Easter Hope in a Good Friday World from Rowan Williams

Rowan Williams, Archbishop of Canterbury, has written an inspiring ecumenical Easter letter to the heads of other Churches and Christian world communions.  In the letter he outlines some of the present-day tragedies occurring around the world, but urges that “The victory is won: however terrible the conflict in the present moment, the truth of God is not in danger of defeat.”

God has, from all eternity, loved us: and, when we realize that fact, nothing else can finally shape our minds and hearts. We are anchored in that love: it does not protect us from harm, or from hard decisions, or from emotional turmoil and profound grief, or anger at the pain of the world. It simply assures us that there is finally no contest between God’s love and the forces of disintegration in the world and in the human spirit. When this unqualified love is denied and abused, even when it is pushed away with the utmost arbitrary violence, it proves itself indestructible. The Crucified is raised to life.

The letter offers a wonderful summation of Easter hope in a Good Friday world.  The full text of the Letter “The Victory is Won” can be found here.

Journey From Palm Sunday to Easter with Rowan Williams

This week the Archbishop of Canterbury, Rowan Williams, will give a series of Holy Week Lectures entitled ‘The beginning of the Gospel’ over three consecutive evenings at  Canterbury Cathedral.   The lectures will be available at the official site of the Archbishop here.

History & Memory
Monday 29 March

Unveiling Secrets
Tuesday 30 March

A Lifelong Passion
Wednesday 31 March

Tip of the biretta to Norris Battin or this info.

Rowan Williams on the “Uniqueness and Finality” of Christ

Archbishop Rowan Williams recently gave a brilliant address at Guildford Cathedral titled The Finality of Christ in a Pluralist World. The Archbishop spoke of defending the uniqueness and finality of Christ, and encountering the truth about God and humanity from a moral, political and philosophical perspective.

The address highlighted the importance of approaching inter faith dialogue with confidence, but also of learning something new:

“If our convictions lead us to believe there is no hope for those outside our own faith or with no faith…” there is a danger of “treating others as if they know nothing, and we have nothing to learn”. “Belief in the uniqueness and finality of Christ allows us a generous desire to share and a humble desire to learn”.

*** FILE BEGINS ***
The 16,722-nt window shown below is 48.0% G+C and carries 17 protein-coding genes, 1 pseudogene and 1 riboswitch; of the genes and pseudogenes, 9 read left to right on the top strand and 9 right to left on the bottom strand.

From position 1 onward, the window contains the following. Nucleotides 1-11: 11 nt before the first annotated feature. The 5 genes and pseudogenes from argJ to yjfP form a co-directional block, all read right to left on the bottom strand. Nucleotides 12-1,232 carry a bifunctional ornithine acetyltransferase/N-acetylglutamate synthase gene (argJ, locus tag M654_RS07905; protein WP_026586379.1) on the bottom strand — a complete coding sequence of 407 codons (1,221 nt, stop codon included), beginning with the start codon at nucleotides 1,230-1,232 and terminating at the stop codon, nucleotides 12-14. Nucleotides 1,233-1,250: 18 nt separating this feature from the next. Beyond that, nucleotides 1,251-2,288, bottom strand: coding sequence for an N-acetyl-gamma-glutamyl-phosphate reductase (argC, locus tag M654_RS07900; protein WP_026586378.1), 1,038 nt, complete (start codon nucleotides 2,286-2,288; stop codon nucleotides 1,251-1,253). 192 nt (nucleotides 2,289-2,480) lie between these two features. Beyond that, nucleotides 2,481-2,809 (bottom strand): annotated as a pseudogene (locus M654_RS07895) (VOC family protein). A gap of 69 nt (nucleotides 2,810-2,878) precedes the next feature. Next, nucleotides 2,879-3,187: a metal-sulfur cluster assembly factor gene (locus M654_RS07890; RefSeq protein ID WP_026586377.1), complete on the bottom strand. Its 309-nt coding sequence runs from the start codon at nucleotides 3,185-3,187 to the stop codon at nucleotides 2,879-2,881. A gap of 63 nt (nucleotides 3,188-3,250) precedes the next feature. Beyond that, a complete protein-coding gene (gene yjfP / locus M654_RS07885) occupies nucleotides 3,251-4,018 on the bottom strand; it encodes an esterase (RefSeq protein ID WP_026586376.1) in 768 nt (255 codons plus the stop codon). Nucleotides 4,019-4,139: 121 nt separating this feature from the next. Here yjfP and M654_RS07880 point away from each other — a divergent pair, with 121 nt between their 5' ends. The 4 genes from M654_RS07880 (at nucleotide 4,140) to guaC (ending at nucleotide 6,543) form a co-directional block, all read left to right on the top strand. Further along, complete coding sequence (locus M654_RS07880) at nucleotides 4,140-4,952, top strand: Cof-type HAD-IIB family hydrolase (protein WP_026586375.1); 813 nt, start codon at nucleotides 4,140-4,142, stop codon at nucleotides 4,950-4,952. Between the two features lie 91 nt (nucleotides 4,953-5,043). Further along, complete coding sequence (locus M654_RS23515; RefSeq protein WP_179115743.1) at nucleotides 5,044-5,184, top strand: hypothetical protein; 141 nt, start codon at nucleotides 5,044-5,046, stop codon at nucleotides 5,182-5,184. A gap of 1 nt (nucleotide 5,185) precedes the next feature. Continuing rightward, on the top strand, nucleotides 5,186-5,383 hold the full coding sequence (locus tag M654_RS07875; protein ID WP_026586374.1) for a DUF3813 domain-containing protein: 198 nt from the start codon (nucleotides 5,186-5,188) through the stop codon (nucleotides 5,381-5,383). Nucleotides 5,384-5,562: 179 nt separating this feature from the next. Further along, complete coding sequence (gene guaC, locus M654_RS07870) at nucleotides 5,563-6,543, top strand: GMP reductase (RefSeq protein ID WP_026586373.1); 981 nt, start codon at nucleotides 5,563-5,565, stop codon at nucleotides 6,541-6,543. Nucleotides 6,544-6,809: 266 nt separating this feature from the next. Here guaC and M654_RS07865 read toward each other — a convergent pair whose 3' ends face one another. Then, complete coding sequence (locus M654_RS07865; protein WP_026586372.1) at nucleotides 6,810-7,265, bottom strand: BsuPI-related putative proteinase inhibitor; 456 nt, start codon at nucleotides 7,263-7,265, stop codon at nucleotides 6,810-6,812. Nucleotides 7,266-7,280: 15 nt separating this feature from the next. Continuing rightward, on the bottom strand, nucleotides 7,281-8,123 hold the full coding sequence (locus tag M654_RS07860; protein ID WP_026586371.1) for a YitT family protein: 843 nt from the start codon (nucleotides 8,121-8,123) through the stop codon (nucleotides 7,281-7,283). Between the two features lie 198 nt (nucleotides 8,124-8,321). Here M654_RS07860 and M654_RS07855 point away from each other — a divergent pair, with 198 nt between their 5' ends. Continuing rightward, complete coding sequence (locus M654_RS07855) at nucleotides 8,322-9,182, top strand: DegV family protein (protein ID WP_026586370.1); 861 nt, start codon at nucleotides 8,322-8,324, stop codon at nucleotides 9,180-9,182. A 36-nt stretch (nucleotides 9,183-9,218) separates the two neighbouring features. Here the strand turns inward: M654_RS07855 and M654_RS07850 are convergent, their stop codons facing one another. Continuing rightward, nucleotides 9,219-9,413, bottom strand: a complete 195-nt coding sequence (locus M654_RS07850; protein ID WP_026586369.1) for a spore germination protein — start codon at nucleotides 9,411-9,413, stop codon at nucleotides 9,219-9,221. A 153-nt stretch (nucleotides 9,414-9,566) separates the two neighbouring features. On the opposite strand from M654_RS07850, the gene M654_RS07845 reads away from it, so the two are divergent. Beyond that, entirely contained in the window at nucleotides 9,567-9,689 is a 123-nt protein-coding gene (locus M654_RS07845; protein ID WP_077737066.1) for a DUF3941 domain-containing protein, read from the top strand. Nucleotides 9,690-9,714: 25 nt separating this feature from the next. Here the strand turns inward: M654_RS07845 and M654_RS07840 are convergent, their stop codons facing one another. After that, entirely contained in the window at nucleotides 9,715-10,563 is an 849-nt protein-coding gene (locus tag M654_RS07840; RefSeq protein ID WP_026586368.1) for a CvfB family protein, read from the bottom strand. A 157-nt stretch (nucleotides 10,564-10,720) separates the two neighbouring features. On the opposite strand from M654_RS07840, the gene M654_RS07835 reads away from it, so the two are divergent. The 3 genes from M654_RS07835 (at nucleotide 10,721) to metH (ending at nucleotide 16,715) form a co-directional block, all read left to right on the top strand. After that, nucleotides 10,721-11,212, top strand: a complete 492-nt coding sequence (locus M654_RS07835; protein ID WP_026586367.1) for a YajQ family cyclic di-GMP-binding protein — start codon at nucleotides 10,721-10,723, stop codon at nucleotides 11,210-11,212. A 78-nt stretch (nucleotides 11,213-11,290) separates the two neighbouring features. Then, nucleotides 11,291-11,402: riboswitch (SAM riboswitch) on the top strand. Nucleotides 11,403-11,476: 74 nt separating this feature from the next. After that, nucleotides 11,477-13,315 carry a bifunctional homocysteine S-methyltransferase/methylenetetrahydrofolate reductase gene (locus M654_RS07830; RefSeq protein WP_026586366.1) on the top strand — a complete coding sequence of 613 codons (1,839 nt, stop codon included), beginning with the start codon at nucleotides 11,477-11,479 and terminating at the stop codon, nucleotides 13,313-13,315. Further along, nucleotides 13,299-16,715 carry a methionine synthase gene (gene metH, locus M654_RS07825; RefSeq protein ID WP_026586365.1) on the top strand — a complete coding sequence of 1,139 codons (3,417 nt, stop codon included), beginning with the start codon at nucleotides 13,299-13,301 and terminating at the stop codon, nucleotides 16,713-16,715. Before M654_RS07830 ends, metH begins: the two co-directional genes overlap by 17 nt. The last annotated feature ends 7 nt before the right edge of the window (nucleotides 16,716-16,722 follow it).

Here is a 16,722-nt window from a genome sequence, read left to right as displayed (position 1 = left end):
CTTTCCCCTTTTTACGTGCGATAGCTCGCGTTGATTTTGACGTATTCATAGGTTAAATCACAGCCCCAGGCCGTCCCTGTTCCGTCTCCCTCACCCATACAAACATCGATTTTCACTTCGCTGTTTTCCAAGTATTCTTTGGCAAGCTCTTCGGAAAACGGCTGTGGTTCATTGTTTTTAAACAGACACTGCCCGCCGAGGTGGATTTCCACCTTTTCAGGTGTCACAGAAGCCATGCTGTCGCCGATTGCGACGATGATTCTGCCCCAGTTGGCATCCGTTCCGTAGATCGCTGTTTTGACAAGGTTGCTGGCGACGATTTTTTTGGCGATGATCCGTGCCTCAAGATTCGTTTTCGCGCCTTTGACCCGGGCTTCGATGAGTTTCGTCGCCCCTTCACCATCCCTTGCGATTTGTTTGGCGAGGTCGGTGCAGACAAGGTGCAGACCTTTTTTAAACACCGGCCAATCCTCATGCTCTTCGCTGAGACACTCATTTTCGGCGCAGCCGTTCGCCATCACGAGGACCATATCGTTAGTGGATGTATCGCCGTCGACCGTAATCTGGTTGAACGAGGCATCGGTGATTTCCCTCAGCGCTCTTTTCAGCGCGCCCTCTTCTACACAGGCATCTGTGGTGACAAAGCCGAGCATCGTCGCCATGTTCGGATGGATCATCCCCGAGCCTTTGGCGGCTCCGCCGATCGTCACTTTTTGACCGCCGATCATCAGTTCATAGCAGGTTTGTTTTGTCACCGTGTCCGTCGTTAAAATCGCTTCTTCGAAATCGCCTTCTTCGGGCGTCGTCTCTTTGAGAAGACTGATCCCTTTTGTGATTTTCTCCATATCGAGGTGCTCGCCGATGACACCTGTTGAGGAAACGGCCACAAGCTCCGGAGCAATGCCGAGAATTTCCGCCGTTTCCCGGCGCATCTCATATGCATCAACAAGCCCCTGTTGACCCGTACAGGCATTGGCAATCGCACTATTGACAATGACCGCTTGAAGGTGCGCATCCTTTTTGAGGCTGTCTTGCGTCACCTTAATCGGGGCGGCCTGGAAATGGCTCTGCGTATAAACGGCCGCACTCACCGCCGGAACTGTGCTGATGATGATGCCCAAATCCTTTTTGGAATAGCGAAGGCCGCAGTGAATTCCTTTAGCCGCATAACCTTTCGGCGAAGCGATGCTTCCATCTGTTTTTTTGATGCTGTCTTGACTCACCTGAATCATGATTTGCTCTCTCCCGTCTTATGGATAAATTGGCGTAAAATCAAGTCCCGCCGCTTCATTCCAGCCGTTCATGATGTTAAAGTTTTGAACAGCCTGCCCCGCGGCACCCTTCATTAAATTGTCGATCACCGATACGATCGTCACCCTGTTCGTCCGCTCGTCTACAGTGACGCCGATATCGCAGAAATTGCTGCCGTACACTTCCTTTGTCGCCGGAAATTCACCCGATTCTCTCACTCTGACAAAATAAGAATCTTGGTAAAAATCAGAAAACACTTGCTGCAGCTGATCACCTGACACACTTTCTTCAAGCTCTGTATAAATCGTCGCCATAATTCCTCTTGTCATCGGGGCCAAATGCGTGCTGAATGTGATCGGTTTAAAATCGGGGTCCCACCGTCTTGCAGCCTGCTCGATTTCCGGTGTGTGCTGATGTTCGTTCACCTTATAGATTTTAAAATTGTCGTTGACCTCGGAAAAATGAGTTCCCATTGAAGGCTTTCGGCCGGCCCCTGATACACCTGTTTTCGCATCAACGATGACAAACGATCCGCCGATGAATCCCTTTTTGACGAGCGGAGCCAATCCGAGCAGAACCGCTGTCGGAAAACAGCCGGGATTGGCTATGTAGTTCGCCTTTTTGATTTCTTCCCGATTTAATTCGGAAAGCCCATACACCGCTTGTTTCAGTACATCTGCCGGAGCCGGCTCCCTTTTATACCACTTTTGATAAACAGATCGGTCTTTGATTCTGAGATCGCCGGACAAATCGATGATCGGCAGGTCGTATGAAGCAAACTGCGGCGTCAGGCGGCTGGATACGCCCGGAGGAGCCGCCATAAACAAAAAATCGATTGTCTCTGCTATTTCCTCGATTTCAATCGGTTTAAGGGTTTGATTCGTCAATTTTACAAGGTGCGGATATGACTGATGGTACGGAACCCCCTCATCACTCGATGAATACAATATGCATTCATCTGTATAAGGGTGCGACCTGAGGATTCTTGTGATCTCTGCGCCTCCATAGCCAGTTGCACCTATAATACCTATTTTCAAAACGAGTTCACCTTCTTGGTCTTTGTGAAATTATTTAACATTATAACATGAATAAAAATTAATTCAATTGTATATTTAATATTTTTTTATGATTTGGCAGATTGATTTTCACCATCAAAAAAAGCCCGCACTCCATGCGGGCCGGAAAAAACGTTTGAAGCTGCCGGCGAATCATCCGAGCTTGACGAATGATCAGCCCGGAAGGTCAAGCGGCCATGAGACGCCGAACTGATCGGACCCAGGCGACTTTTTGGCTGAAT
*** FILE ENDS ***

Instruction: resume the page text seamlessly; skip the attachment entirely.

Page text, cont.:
Jumping to the conclusion of the address, the Archbishop states:

“Belief in the uniqueness and finality of Jesus Christ – for all the assaults made upon it in the modern age – remains for the Christian a way of speaking about hope for the entire human family. And because it’s that, we are bound to say something about it. We are very rightly suspicious of proselytism, of manipulative, bullying, insensitive approaches to people of other faith which treat them as if they knew nothing, as if we had nothing to learn and as if the tradition of their reflection and imagination were of no interest to us or God. God save us from that kind of approach. But God save us also from the nervousness about our own conviction which doesn’t allow us to say that we speak about Jesus because we believe he matters. We believe he matters because we believe that in him human beings find their peace. Their destinies converge and their dignities are fully honored. And all the work that we as Christians want to do for the sake of convergent human destiny and fullness of human dignity has its root in that conviction that there is no boundary around Jesus – that what he is and does and says and suffers is in principle liberatingly relevant to every human being; past, present and future.”

The full transcript of the address can be viewed here:  The audio link for the address is


Archbishop Rowan Williams at the Beginning of Lent

In this video, also available here, Rowan Williams talks of Lent as providing an opportunity to “sweep and clean the room of our own minds and hearts so that the new life really may have room to come in and take over and transform us at Easter.”  The Archbishop says:

“It’s not about feeling gloomy for forty days; it’s not about making yourself miserable for forty days; it’s not even about giving things up for forty days. Lent is springtime. It’s preparing for that great climax of springtime which is Easter – new life bursting through death.”

Remarks from Rowan Williams Upon Receiving the Campion Award

From America Magazine:

On January 25 Rowan Williams, Archbishop of Canterbury, accepted the 2009 Campion Award from the editors of America.  In his remarks upon accepting award, he reflected on the idea of a “martyrial ecumenism,” mused on the surprising links between Shakespeare and St. Edmund Campion and emphasized the central place of forgiveness in all relationships.